May 20th, 2013 / 12:04 pm


Vampire Conditions

Vampire Conditions
by Brian Allen Carr
Holler Presents, 2012
114 Pages / $9.99  Buy from Amazon or Powells








When given the choice, I mostly choose not to read literary realist fiction. I’ve been out of school for more than a year now, so I’m accustomed to having the choice. I read Brian Allen Carr’s collection Vampire Conditions anyway, and I loved it. I knew that I wanted to review the book, too, which meant that I would have to find a way to articulate why I loved it. There are two keys. First, Carr takes nothing for granted. Second, he never justifies his stories.

Carr’s refusal to take anything for granted makes him different from most writers of literary realist fiction because most of these other writers — the ones I now choose not to read — will resort to writing what they think “it’s really like” when they aren’t sure what to do next. That is to say that they often make boring events and characters (affairs and the middle-aged people who have them, unconsummated affairs and the middle-aged people who don’t have them, cancer deaths and the survivors who mourn them, suicides and the people who commit them, drugs and the people who use them) and congratulate themselves for writing the world the way it is. This takes the reader for granted because it assumes his or her interest will sustain itself without the writer’s help. This takes the world for granted because it suggests that the way we expect things to be is the way they are. Such writing fails as an imitation of reality; nothing in this life is ever much like what it’s “really like.”

I don’t believe that Brian Allen Carr writes his literary realist stories by asking himself what is likely or real. If he were doing it that way, he wouldn’t have made up Thick Bob, a grotesque who one day gave a bartender so much shit she actually tased him — and who, when he saw how much pleasure it brought the bar’s other patrons to see him tased and collapsed on the floor, proceeded not only to continue antagonizing the bartender, so that she would regularly repeat that performance, but to mount brief shows on a small stage inside the bar, wherein said bartender hits him with a bat, explodes fireworks in his clothes, throws darts at his person, and etc. If Brian Allen Carr wrote stories by asking himself what is likely, he wouldn’t have invented the protagonist of “Lucy Standing Naked,” a young boy of Asian descent, adopted by white Texans, who is named Nelson, and who is learning to play the guitar, and who sings country music better than most white boys, and who is in any case a novelty because there’s never been a famous country singer who looked like him. He wrote Nelson because Nelson was interesting. He wrote Nelson because Nelson makes a good yarn.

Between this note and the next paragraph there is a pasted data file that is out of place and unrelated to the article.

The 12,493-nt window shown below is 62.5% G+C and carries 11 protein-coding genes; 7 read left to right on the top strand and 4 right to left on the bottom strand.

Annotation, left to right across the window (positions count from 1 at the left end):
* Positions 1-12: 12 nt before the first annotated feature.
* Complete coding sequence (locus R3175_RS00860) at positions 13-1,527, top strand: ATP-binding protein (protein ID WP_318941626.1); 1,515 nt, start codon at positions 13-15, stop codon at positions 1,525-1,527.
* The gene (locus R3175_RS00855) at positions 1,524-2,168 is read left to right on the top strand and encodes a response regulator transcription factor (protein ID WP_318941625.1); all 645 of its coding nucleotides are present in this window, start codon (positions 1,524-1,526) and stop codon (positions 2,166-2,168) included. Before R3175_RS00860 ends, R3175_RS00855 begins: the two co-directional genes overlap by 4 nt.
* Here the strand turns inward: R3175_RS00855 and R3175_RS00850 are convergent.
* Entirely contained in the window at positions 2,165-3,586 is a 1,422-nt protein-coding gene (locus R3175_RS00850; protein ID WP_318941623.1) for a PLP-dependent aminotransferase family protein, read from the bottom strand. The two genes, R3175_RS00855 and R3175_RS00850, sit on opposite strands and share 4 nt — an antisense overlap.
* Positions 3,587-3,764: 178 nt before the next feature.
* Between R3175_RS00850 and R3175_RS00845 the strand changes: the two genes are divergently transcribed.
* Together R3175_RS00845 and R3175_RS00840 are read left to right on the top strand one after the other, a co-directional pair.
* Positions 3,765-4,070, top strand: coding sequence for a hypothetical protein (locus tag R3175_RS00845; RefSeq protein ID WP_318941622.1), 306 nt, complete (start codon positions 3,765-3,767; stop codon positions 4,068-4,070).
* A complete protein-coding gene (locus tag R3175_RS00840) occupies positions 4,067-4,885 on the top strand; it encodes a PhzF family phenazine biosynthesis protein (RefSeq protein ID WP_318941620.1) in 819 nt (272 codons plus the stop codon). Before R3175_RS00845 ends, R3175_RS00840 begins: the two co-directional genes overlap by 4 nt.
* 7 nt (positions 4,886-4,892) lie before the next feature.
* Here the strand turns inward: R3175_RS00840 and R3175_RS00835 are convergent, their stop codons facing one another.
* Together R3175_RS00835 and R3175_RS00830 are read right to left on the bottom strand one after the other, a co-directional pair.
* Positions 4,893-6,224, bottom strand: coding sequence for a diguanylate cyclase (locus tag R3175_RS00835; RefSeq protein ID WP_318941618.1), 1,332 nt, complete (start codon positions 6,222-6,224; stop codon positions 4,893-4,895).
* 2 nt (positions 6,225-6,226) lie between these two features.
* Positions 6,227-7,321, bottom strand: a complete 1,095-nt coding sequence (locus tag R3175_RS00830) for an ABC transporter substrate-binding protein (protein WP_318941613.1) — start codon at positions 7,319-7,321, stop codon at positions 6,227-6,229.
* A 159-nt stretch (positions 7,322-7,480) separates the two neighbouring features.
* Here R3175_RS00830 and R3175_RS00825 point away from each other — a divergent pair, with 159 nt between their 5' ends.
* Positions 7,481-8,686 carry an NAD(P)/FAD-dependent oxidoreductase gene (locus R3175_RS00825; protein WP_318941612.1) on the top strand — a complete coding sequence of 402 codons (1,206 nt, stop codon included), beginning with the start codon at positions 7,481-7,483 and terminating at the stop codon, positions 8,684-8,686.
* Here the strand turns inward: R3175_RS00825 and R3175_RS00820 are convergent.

January 4th, 2013 / 12:00 pm

In defense of romance novels

Piggybacking on Mike’s earlier post, I have long found it curious that the romance novel is the one genre no one wants to defend. (See, for instance, this comment.) But time was, romance was the genre.

It seems to me that the contemporary romance novel—of the paperback bodice ripper variety (see right)—arrived on our shores of our literary imagination in no small part due to writers like D. H. Lawrence. And what could be more literary than Lawrence? I myself can conceive of no formal reason why a romance novel can’t be art. Indeed, I suspect that someone out there is already writing great ones. (Hell, isn’t Lolita a romance novel?)

Part of what I love about this Chicago Reader review of The Twilight Saga: Eclipse is its understanding of how Stephanie Meyers’s books and the resulting films—regardless of their quality (I haven’t read or seen them yet, though I intend to)—do partake of a larger literary tradition:


Craft Notes & Film / 72 Comments
October 31st, 2012 / 8:01 am

Great Sheentences: “I  don’t have burnout my gearbox. I just go.” and “Everything after but is dial tone.” Joyce and Beckett, respectively. And Jean Cocteau said this: “It is excruciating to be an unbeliever with a spirit that is deeply religious.” He sleeps with a good mask, behind the click. And Mike Meginnis made something huge, ASCII, and goodly terrifying looking: Angband, or His 55 Desires.